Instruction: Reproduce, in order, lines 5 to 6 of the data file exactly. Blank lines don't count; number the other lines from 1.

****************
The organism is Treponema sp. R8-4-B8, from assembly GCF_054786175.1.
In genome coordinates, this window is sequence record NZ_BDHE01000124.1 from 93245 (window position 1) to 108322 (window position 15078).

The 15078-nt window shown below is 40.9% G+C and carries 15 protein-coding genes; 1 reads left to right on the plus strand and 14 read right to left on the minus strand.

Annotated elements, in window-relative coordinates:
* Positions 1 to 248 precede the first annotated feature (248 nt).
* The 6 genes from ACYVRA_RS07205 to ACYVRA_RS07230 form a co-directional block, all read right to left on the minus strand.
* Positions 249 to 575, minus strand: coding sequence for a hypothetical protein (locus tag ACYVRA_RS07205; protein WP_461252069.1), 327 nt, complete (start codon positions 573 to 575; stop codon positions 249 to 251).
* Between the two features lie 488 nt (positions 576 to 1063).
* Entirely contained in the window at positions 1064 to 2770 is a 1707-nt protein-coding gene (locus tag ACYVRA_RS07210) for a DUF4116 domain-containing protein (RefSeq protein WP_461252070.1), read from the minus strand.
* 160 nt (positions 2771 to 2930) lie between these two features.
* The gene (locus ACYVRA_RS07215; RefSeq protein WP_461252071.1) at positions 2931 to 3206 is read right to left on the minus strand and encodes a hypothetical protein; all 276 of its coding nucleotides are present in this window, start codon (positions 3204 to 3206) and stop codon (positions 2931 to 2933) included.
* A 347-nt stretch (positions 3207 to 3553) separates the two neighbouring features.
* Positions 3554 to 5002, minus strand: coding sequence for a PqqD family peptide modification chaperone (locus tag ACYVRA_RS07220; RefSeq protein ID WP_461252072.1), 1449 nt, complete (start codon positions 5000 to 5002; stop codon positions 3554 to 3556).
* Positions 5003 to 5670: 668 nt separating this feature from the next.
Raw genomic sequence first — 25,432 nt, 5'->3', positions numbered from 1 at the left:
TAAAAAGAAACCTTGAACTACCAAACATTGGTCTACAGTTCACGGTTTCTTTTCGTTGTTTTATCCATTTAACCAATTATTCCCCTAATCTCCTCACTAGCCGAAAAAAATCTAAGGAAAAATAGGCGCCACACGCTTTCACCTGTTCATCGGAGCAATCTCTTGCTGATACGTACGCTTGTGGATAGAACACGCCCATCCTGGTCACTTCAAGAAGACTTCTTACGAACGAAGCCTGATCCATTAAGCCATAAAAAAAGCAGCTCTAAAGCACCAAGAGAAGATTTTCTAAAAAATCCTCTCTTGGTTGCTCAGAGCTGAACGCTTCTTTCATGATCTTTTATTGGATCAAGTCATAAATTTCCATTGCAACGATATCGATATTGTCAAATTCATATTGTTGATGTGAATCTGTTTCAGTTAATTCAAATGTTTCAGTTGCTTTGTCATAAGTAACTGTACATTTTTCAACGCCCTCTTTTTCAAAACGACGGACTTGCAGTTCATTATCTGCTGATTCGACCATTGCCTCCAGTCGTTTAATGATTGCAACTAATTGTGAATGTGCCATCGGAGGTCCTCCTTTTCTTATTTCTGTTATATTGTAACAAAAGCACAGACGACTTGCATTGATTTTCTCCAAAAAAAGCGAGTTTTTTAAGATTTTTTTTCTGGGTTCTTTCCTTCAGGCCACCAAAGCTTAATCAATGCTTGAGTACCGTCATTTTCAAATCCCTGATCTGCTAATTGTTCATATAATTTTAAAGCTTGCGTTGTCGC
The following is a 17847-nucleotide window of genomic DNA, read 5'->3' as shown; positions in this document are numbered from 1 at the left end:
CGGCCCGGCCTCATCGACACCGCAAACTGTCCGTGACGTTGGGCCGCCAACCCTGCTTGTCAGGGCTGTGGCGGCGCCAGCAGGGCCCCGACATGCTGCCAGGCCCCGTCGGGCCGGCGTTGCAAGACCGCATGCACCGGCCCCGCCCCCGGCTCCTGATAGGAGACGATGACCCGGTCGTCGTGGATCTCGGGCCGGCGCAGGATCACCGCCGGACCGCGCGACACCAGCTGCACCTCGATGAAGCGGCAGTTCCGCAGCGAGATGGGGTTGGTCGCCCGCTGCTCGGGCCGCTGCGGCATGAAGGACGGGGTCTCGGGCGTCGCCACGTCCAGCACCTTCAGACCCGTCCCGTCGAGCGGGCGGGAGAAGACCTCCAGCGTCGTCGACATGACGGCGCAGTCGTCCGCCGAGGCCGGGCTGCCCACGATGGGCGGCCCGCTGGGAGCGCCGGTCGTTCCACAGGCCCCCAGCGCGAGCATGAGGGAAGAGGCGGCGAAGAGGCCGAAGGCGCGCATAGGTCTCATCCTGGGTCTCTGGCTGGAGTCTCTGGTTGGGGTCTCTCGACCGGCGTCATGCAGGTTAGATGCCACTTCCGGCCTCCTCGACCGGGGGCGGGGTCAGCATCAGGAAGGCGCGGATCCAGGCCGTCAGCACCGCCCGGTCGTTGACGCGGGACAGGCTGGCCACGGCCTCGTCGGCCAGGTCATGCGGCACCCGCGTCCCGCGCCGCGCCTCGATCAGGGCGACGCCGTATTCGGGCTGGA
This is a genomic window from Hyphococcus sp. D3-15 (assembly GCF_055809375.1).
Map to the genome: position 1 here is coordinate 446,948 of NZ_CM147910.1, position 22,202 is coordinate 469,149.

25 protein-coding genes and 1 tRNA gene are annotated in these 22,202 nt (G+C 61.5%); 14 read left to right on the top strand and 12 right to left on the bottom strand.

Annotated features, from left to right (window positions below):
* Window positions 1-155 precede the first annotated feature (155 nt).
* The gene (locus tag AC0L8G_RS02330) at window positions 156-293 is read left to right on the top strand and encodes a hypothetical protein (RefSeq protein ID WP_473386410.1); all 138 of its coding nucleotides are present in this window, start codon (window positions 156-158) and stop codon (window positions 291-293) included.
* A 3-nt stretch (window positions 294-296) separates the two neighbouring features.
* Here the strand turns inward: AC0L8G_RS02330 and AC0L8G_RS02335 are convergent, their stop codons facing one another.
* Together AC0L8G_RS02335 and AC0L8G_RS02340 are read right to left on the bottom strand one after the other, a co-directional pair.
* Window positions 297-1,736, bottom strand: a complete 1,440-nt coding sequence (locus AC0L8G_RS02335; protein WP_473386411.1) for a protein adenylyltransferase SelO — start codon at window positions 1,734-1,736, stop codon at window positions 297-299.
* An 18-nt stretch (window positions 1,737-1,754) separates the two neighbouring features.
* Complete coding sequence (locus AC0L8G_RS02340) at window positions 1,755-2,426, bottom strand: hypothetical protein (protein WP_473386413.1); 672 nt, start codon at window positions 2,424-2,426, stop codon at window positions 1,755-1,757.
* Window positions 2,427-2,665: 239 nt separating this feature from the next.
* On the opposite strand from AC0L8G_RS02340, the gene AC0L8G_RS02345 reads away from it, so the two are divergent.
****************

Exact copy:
* Positions 1 to 248 precede the first annotated feature (248 nt).
* The 6 genes from ACYVRA_RS07205 to ACYVRA_RS07230 form a co-directional block, all read right to left on the minus strand.